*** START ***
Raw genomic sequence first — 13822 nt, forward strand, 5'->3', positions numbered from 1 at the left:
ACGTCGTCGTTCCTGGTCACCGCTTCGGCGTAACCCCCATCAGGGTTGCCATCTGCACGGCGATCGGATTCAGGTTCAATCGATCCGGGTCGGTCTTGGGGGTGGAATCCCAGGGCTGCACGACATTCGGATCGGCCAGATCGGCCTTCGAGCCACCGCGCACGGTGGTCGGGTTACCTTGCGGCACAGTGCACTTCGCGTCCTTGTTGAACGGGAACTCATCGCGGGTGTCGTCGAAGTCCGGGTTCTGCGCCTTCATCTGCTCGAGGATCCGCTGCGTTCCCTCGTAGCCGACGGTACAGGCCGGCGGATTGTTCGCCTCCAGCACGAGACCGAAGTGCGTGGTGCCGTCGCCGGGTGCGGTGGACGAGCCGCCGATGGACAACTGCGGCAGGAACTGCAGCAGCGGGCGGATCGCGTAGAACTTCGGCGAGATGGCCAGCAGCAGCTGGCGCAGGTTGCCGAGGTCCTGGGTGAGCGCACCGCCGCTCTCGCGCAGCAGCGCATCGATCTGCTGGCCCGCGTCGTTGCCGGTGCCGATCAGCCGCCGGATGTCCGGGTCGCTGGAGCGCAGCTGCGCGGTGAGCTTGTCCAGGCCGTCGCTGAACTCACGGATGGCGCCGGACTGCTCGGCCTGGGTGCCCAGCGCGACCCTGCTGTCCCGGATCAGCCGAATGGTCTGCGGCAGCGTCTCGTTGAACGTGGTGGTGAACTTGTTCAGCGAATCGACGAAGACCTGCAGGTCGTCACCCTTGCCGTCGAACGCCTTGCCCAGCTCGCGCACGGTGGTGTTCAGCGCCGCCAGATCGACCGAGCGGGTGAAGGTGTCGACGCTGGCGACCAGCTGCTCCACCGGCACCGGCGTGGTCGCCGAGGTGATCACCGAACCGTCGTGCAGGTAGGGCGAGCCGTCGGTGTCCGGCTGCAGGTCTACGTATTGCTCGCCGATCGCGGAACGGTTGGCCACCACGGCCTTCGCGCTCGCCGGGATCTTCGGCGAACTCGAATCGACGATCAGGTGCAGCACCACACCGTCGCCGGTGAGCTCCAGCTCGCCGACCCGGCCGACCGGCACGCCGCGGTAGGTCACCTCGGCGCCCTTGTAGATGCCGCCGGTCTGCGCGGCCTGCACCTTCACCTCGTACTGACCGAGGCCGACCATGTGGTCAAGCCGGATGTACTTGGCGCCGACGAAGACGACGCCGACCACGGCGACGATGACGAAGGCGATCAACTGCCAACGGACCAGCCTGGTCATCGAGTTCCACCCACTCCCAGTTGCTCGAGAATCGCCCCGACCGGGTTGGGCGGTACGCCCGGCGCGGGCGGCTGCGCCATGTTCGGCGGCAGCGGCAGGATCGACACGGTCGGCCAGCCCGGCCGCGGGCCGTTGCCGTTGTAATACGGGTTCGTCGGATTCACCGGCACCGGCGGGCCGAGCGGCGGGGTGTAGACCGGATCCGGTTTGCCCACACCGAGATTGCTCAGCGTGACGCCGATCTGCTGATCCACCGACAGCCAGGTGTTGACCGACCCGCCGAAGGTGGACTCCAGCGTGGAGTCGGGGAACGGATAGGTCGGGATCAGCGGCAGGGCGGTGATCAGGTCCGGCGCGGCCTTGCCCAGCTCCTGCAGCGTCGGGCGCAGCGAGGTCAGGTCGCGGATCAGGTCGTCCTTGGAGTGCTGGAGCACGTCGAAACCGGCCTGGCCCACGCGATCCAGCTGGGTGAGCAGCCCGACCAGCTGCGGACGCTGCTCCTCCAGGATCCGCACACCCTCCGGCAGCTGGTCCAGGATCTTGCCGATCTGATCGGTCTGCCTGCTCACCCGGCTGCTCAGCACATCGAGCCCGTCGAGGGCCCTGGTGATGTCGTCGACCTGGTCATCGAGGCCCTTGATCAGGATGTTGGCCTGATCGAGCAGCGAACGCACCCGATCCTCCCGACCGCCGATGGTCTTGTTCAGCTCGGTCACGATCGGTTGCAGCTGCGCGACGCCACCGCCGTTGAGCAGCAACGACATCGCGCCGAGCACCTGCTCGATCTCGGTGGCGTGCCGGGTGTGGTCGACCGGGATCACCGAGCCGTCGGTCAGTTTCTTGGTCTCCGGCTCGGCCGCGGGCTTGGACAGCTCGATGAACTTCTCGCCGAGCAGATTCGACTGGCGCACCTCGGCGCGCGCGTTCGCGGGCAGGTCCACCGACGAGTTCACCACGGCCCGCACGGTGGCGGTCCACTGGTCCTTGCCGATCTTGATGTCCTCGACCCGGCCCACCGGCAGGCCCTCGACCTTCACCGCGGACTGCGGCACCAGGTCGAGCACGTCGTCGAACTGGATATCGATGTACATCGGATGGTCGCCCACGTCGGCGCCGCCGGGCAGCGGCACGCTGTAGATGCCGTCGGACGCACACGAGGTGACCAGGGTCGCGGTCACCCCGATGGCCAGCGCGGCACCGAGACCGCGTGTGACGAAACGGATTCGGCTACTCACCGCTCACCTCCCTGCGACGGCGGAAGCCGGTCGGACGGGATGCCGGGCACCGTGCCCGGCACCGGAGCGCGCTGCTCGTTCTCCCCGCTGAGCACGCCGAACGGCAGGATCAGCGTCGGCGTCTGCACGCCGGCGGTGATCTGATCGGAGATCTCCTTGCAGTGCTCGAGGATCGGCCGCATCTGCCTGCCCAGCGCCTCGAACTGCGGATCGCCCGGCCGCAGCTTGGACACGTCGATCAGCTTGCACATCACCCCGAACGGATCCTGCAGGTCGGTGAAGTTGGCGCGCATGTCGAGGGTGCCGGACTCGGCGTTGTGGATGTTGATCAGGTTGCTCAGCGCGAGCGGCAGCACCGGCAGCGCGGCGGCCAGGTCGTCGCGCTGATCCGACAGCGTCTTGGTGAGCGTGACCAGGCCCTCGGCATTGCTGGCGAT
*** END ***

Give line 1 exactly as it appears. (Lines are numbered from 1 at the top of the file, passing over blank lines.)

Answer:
Raw genomic sequence first — 13822 nt, forward strand, 5'->3', positions numbered from 1 at the left: